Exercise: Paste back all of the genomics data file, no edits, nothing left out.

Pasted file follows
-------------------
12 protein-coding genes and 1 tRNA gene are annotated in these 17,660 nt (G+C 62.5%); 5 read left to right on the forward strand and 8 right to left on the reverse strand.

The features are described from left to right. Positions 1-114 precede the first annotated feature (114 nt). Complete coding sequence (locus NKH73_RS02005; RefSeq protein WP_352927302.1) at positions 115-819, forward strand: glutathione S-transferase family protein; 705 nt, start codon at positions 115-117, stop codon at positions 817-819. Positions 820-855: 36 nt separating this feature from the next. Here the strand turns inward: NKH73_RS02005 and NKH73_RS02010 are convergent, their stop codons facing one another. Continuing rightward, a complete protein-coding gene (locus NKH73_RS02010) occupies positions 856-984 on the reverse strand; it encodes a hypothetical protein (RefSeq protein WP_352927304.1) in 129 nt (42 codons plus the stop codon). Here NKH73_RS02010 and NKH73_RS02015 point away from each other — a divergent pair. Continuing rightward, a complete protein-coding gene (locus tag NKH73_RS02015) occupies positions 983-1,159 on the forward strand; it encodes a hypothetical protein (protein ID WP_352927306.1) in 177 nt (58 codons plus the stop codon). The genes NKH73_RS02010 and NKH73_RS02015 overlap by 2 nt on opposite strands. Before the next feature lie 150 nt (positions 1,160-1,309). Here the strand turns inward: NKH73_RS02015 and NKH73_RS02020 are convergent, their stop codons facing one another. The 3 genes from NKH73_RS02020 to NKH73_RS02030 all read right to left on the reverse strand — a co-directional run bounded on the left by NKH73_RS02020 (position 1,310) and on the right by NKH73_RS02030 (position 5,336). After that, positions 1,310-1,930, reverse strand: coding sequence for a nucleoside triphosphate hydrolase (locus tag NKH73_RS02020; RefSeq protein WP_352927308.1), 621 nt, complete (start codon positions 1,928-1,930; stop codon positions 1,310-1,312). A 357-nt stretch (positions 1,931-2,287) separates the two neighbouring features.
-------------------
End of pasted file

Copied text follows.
12 protein-coding genes and 1 tRNA gene are annotated in these 17,660 nt (G+C 62.5%); 5 read left to right on the forward strand and 8 right to left on the reverse strand.

The features are described from left to right. Positions 1-114 precede the first annotated feature (114 nt). Complete coding sequence (locus NKH73_RS02005; RefSeq protein WP_352927302.1) at positions 115-819, forward strand: glutathione S-transferase family protein; 705 nt, start codon at positions 115-117, stop codon at positions 817-819. Positions 820-855: 36 nt separating this feature from the next. Here the strand turns inward: NKH73_RS02005 and NKH73_RS02010 are convergent, their stop codons facing one another. Continuing rightward, a complete protein-coding gene (locus NKH73_RS02010) occupies positions 856-984 on the reverse strand; it encodes a hypothetical protein (RefSeq protein WP_352927304.1) in 129 nt (42 codons plus the stop codon). Here NKH73_RS02010 and NKH73_RS02015 point away from each other — a divergent pair. Continuing rightward, a complete protein-coding gene (locus tag NKH73_RS02015) occupies positions 983-1,159 on the forward strand; it encodes a hypothetical protein (protein ID WP_352927306.1) in 177 nt (58 codons plus the stop codon). The genes NKH73_RS02010 and NKH73_RS02015 overlap by 2 nt on opposite strands. Before the next feature lie 150 nt (positions 1,160-1,309). Here the strand turns inward: NKH73_RS02015 and NKH73_RS02020 are convergent, their stop codons facing one another. The 3 genes from NKH73_RS02020 to NKH73_RS02030 all read right to left on the reverse strand — a co-directional run bounded on the left by NKH73_RS02020 (position 1,310) and on the right by NKH73_RS02030 (position 5,336). After that, positions 1,310-1,930, reverse strand: coding sequence for a nucleoside triphosphate hydrolase (locus tag NKH73_RS02020; RefSeq protein WP_352927308.1), 621 nt, complete (start codon positions 1,928-1,930; stop codon positions 1,310-1,312). A 357-nt stretch (positions 1,931-2,287) separates the two neighbouring features.